The Cardigans reference comes in with the gently plucked guitar (and guitar solo mid-way through the song) on “Indigent Blues” and the melody in James voice. This is another narrative song but at all times there are lots of references and ear worms to James earlier career and I think if you are a fan of that work there is a more than enough to interest you. “King Rat” brings in a rawer and 70’s sounding blues style guitar. the steady rhythm and repetitive riff is very Doctor Feelgood, you can almost see Wilko Johnson shimming across the stage and it is refreshing to hear in a song these days. James’ delivery to back this guitar also changes from the opening numbers; there is less narrative and, instead its raw to suit the music as she yelps and growls her way through the song.
If you love a bit of garage punk pop then the highlight of the album is undoubtedly going to be “You’re a Dirtbomb Lester” This is an excellent garage pop song. I love the vibe, the guitar sound; that 70’s almost stripped back clean amp sound that you got before too many synth style sounds were ever introduced. This song is full of relentless energy which just increases as the intensity of the song increases. What James is so good at vocally is taking just to that edge with repetitiveness psych rock sound before gently calmly things down again before building the pace up again. As good a pop punk song as James as ever previously delivered.
“Screamin’ Back Washington” is an intriguing song, partly as it is so stripped back. One simple quietly played guitar very much in the background whilst James vocals and story dominate over the top. This shows the capabilities that James has to engage with her audience in the simplest of settings and it is this ability to story tell that stands out on this record for me. If you are looking for Transvision Vamp- “You’re So Great” delivers that. Same guitar style and punk pop delivery. Right down to the handclaps in the background and ‘You’re So great’ chorus. The album ends with a blue psych rock 7 minute “Its Alright Ma” which I loved, I always like a bit of hypnotic psych rock and this is a good album closer.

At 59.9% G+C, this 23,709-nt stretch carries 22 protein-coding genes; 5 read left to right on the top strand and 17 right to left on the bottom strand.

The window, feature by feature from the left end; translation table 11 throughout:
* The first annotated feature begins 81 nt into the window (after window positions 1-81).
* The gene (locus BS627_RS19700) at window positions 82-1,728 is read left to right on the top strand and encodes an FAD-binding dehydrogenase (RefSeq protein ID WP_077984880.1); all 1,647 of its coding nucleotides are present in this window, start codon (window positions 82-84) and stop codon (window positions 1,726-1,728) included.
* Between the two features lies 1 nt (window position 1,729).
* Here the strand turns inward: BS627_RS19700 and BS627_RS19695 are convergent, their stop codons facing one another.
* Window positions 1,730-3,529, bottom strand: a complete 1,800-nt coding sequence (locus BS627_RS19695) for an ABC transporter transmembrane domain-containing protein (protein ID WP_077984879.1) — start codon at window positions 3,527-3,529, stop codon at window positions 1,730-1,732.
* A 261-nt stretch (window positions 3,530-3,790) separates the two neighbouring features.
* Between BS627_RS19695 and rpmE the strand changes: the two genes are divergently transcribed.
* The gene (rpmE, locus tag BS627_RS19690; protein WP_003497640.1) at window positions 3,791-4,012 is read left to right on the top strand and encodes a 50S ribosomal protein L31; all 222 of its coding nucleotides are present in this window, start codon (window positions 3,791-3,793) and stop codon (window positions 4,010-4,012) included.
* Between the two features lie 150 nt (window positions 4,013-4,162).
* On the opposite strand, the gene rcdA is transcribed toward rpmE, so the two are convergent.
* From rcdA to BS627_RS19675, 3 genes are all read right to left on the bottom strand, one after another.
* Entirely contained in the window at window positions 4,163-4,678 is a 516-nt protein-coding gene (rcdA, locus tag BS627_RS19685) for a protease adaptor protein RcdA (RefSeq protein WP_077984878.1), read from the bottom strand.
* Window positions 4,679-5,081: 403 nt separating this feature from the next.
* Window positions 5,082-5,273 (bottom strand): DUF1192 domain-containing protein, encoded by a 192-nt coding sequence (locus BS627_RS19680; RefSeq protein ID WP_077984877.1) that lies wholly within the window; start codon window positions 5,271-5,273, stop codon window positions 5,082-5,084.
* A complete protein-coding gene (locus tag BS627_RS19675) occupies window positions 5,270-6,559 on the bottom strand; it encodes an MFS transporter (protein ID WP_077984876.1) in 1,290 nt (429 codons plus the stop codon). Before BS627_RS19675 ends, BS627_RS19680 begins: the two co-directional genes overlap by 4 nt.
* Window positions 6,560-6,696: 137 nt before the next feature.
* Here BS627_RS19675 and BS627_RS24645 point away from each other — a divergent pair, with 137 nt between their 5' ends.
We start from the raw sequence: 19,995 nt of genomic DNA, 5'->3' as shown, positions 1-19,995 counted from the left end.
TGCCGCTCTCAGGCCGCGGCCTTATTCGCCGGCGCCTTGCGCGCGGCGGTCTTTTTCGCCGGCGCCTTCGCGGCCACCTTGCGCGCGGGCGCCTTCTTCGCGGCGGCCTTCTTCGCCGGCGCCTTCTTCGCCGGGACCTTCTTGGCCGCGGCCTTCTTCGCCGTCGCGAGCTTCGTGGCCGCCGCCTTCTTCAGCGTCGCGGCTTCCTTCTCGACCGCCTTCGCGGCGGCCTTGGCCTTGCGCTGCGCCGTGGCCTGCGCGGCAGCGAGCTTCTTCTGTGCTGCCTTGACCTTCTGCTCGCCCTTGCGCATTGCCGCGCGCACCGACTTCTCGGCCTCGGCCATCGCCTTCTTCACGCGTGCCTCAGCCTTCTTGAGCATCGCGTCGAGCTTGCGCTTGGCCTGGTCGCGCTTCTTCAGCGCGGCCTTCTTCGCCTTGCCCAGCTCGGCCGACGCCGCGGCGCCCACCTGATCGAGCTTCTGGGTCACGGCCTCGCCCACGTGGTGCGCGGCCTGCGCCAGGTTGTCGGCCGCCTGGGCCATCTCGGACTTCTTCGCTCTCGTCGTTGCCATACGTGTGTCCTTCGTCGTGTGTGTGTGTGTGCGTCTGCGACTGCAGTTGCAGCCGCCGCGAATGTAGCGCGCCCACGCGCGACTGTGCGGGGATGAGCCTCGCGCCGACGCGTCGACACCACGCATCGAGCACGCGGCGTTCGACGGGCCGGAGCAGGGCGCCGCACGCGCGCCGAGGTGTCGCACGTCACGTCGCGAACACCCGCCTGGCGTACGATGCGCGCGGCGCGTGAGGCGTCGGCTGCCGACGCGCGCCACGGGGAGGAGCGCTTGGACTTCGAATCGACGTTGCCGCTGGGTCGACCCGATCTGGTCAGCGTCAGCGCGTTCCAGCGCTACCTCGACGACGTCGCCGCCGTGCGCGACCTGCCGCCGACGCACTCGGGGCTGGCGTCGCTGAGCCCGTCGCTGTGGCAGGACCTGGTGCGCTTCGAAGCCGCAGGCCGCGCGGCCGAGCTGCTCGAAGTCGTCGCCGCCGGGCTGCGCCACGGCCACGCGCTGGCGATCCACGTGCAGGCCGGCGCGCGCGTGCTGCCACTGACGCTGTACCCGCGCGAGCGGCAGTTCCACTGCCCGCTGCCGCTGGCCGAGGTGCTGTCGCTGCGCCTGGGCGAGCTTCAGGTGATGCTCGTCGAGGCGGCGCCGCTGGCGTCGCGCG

James voice and delivery has changed, it can still be bitter sweet, almost childlike, it can be snarling and deliver menace and lyrically this sweetness can hide a barb and many different levels of message, anywhere to the direct brutal truth downwards. What James also achieves is to make a cohesive record even though each song is so different to each other. The variety is such that I could break down and talk about every song on this album but times dictates you will have to discover them for yourself.
I also love the fact that this record is organic, so easy for James to have gone electronic and made an electronic style album, it would suit her voice well but it would be just one other album. This has an almost analogue feel to it, musicians playing, its simple, it plays upon the strength of James’s voice and with that they have been able to create a raw feel and vibe that the electronica route would not have given. After a few listens to The Price of a Ticket you will soon discover lots of reasons to fall in love with Wendy James all over again and why we need the James of the world to keep on delivering their talents and hopefully to challenge our perceptions of what we expect and like in the progress of that delivery.
The Price of a Ticket is released on February 19th, 2016 and available to pre-order now.